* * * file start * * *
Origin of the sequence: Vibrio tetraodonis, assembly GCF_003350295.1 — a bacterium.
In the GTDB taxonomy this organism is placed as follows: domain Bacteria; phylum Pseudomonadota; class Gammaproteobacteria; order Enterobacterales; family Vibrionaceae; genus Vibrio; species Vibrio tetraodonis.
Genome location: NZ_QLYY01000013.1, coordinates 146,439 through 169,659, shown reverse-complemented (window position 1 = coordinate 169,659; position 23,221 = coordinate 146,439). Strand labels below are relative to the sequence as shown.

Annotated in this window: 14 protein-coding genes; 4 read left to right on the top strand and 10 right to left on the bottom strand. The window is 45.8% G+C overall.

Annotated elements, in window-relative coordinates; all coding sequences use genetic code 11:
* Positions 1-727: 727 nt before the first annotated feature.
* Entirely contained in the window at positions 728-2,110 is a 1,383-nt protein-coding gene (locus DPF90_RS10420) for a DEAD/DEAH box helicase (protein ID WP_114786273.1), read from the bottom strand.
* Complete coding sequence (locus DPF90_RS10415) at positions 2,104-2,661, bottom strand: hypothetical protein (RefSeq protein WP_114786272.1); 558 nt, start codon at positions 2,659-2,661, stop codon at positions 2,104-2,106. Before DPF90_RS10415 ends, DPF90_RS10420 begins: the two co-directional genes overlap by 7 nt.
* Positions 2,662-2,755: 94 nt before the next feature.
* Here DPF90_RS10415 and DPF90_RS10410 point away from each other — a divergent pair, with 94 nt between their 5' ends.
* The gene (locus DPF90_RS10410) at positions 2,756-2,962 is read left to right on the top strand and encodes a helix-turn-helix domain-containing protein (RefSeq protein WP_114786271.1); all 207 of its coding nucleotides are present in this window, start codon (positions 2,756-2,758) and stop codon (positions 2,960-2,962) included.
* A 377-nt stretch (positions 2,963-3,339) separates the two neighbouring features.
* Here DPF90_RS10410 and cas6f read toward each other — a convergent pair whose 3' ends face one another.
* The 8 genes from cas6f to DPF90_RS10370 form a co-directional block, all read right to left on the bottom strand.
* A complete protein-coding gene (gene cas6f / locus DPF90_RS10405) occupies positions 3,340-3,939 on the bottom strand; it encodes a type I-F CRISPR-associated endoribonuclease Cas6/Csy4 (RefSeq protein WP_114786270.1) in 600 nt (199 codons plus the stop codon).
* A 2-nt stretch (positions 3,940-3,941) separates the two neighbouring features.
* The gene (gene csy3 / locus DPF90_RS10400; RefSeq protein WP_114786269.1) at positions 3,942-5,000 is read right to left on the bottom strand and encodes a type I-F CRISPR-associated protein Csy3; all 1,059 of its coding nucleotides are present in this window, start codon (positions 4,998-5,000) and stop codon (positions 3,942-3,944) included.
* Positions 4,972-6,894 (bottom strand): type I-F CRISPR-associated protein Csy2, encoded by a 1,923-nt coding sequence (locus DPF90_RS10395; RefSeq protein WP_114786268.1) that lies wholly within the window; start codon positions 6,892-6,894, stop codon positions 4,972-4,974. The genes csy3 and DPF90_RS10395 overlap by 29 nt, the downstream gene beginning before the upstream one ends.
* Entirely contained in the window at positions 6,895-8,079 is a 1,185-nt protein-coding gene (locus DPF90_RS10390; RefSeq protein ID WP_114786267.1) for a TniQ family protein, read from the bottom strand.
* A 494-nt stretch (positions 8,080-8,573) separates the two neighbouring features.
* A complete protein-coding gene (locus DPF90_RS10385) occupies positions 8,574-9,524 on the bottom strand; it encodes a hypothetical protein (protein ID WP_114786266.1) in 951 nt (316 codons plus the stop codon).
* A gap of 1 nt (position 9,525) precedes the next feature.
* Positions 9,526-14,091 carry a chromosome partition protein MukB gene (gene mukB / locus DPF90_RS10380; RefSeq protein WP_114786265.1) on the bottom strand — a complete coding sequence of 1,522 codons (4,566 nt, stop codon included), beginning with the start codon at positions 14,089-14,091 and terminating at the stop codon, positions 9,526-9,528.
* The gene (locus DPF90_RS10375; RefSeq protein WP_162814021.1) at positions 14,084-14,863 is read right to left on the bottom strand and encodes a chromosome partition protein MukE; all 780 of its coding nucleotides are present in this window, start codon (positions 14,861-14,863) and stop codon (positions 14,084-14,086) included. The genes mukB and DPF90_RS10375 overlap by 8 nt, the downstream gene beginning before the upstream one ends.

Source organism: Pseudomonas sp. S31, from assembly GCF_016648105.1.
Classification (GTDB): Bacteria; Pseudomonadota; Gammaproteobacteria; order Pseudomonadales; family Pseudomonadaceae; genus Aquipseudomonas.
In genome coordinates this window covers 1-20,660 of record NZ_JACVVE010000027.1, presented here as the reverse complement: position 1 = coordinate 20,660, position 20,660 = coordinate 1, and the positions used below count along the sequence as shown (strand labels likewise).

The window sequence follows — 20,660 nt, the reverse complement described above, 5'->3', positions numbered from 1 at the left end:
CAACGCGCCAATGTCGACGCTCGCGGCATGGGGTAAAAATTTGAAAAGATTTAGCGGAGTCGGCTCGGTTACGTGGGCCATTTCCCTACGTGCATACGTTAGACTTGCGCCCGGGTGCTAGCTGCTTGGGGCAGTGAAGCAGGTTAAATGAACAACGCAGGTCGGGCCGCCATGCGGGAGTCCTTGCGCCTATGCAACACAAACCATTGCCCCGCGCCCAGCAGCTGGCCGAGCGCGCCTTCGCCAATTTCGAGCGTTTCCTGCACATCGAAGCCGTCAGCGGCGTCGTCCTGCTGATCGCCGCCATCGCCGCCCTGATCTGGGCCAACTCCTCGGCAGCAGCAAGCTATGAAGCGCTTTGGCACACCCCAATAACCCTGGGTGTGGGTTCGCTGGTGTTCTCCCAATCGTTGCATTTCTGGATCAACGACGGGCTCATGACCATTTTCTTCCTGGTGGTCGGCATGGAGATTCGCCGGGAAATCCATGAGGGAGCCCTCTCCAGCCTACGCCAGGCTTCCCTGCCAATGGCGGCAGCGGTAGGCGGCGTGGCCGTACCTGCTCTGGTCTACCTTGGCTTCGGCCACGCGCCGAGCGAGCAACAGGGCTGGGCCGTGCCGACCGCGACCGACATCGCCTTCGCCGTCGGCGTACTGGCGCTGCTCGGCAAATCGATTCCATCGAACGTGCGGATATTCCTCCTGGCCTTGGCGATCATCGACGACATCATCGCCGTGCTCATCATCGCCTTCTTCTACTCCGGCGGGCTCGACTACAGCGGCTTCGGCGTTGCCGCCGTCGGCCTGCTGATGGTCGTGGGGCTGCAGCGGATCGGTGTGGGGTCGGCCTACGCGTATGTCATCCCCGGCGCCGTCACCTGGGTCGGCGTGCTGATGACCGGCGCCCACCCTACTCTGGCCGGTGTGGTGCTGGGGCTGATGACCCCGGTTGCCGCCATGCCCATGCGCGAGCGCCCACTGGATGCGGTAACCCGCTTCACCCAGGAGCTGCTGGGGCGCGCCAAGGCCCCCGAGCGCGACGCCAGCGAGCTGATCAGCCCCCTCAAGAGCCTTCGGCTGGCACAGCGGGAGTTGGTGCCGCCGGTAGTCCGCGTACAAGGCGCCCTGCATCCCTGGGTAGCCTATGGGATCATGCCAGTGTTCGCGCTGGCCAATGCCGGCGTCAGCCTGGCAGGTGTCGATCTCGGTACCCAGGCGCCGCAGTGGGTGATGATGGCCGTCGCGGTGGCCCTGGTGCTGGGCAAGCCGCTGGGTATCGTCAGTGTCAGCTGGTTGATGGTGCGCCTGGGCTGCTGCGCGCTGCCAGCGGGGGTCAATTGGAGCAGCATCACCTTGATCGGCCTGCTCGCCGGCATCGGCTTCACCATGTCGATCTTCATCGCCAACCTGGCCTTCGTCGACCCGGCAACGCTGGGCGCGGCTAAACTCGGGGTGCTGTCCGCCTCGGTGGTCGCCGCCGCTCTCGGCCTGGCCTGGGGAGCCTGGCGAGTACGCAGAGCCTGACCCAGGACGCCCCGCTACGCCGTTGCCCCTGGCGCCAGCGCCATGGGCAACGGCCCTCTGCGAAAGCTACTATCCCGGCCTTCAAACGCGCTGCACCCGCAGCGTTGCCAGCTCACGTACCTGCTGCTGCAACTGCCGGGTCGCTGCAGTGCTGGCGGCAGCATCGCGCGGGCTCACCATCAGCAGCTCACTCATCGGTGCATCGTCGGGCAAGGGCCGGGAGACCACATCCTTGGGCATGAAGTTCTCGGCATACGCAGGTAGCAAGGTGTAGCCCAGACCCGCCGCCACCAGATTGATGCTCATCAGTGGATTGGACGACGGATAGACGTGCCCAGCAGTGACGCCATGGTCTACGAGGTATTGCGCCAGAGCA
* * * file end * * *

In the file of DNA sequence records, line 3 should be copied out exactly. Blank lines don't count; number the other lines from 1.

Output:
Genome location: NZ_QLYY01000013.1, coordinates 146,439 through 169,659, shown reverse-complemented (window position 1 = coordinate 169,659; position 23,221 = coordinate 146,439). Strand labels below are relative to the sequence as shown.